Nesenoff turned to her and mentioned the reason the young men were at the White House. “Are they going to meet the president?” she asked.

Before the boys could answer, Nesenoff suddenly switched topics.

“Any comments on Israel? We’re asking everybody today,” he said while the young men stood next to him wordlessly. I could only make out the tail end of his question, catching the word “Israel” -- but I very clearly heard Thomas’s terse and pointed reply about “getting out” of Palestine.

I was taken aback. Only a few seconds ago, they were discussing journalism. Why the sudden shift in gears?

“Ooh, any better comments than that?” Nesenoff asked with a touch of amusement in his voice. I was puzzled now because both of them seemed to be getting along just fine again, and I still wasn’t sure about the nature of his question.

I also didn’t understand why anyone who recognized Thomas and ever listened to her pointed questions wouldn’t already know her views on Israel. “Helen is blunt,” I said, with a nervous laugh, trying to smooth over an awkward situation and at the same time offer a plausible explanation for what had just transpired.

“Remember, these people are occupied, and it’s their land. It’s not Germany, and it’s not Poland,” Helen continued.

“So where should they go? What should they do?” Nesenoff inquired.

She answered: “They could go home.”

“Where is their home?”

Helen replied: “Poland, Germany.”

Nesenoff pressed her further. “So the Jews -- you're saying Jews should go back to Poland and Germany?”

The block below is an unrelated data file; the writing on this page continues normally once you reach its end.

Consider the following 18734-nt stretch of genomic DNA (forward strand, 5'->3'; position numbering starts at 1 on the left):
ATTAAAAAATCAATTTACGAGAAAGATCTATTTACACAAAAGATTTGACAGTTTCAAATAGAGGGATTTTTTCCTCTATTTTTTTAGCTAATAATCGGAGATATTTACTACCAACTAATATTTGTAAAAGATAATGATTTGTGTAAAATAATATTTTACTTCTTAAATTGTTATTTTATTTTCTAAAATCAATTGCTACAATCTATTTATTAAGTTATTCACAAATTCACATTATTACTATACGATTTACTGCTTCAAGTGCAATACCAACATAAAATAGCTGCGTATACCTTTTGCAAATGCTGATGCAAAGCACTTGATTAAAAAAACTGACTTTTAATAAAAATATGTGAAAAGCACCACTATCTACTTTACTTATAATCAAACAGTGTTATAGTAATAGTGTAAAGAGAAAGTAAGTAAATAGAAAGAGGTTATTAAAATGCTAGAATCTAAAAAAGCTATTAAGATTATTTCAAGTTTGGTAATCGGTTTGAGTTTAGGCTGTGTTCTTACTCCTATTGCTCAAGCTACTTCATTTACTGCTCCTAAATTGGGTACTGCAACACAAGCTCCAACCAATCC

“And America and everywhere else,” she answered. “Why push people out of there who have lived there for centuries? See?”

Thomas looked directly at the young boys with a smile when she said this, as if her logic alone would compel them to wholeheartedly agree with her. Then, to my relief, the conversation with the rabbi ended as it began -- cordially. Thomas turned and shook hands with the rabbi’s son and friend. She parted with one more bit of advice:

“Go for journalism. You’ll never regret it.”

When the remarks she made to Nesenoff went viral, Helen had no choice but to resign from her job as a columnist for Hearst. After nearly 50 years in the White House press room, she gave up her front-row, center seat.

For a long time, I couldn’t make sense of what happened that day. The entire exchange between the rabbi and Thomas lasted less than a minute. I looked at the YouTube video repeatedly -- both versions. (Nesenoff launched an edited version on his website first. The full video was released several days after Thomas stepped down on June 7.)

One thing bothered me from the first time I heard a news report about the exchange on a radio station. The initial news stories depicted it as a “White House interview.” In an interview on June 7 with Yahoo News, Nesenoff said he “didn’t know about Thomas’s strident Israel views but approached the 89-year-old journalist for an interview because she is ‘an icon of the White House.’ ”

Only it wasn’t an interview. It was a conversation.

A few weeks after the May 27 reception, Nesenoff wrote a piece in the Washington Post noting the White House had issued him press credentials for the day since his son had been given a temporary pass. But with press privileges comes professional responsibility.

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Paula Cruickshank is a former White House correspondent for a Washington-based legal publication.

Paula Cruickshank